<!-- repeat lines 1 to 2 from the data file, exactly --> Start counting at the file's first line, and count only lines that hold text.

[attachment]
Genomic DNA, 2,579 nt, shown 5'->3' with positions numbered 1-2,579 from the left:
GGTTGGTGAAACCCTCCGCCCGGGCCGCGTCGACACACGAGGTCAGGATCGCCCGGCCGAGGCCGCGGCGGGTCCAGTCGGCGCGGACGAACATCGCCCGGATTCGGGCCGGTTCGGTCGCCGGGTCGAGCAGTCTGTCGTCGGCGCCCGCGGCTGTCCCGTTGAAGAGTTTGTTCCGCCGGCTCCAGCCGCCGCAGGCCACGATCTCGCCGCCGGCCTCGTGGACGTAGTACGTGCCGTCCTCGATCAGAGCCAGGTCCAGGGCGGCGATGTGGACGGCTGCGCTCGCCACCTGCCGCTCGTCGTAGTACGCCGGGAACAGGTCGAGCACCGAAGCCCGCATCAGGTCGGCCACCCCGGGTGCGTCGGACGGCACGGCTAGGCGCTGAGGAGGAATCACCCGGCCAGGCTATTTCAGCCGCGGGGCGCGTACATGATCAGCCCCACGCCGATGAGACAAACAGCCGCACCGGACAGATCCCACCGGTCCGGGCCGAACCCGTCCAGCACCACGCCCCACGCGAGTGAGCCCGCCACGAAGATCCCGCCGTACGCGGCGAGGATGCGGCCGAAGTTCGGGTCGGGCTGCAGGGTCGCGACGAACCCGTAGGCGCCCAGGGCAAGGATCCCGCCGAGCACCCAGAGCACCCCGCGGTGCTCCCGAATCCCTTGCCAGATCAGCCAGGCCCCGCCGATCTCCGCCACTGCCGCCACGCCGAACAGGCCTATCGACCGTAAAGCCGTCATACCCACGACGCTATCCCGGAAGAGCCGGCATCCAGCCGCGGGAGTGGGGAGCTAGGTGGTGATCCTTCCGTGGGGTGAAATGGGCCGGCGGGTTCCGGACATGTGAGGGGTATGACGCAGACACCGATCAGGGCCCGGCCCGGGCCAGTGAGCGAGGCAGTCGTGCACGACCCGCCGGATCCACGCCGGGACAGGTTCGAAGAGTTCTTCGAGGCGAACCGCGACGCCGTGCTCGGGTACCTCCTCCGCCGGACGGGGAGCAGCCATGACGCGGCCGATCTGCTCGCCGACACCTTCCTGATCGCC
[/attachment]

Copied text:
Genomic DNA, 2,579 nt, shown 5'->3' with positions numbered 1-2,579 from the left:
GGTTGGTGAAACCCTCCGCCCGGGCCGCGTCGACACACGAGGTCAGGATCGCCCGGCCGAGGCCGCGGCGGGTCCAGTCGGCGCGGACGAACATCGCCCGGATTCGGGCCGGTTCGGTCGCCGGGTCGAGCAGTCTGTCGTCGGCGCCCGCGGCTGTCCCGTTGAAGAGTTTGTTCCGCCGGCTCCAGCCGCCGCAGGCCACGATCTCGCCGCCGGCCTCGTGGACGTAGTACGTGCCGTCCTCGATCAGAGCCAGGTCCAGGGCGGCGATGTGGACGGCTGCGCTCGCCACCTGCCGCTCGTCGTAGTACGCCGGGAACAGGTCGAGCACCGAAGCCCGCATCAGGTCGGCCACCCCGGGTGCGTCGGACGGCACGGCTAGGCGCTGAGGAGGAATCACCCGGCCAGGCTATTTCAGCCGCGGGGCGCGTACATGATCAGCCCCACGCCGATGAGACAAACAGCCGCACCGGACAGATCCCACCGGTCCGGGCCGAACCCGTCCAGCACCACGCCCCACGCGAGTGAGCCCGCCACGAAGATCCCGCCGTACGCGGCGAGGATGCGGCCGAAGTTCGGGTCGGGCTGCAGGGTCGCGACGAACCCGTAGGCGCCCAGGGCAAGGATCCCGCCGAGCACCCAGAGCACCCCGCGGTGCTCCCGAATCCCTTGCCAGATCAGCCAGGCCCCGCCGATCTCCGCCACTGCCGCCACGCCGAACAGGCCTATCGACCGTAAAGCCGTCATACCCACGACGCTATCCCGGAAGAGCCGGCATCCAGCCGCGGGAGTGGGGAGCTAGGTGGTGATCCTTCCGTGGGGTGAAATGGGCCGGCGGGTTCCGGACATGTGAGGGGTATGACGCAGACACCGATCAGGGCCCGGCCCGGGCCAGTGAGCGAGGCAGTCGTGCACGACCCGCCGGATCCACGCCGGGACAGGTTCGAAGAGTTCTTCGAGGCGAACCGCGACGCCGTGCTCGGGTACCTCCTCCGCCGGACGGGGAGCAGCCATGACGCGGCCGATCTGCTCGCCGACACCTTCCTGATCGCC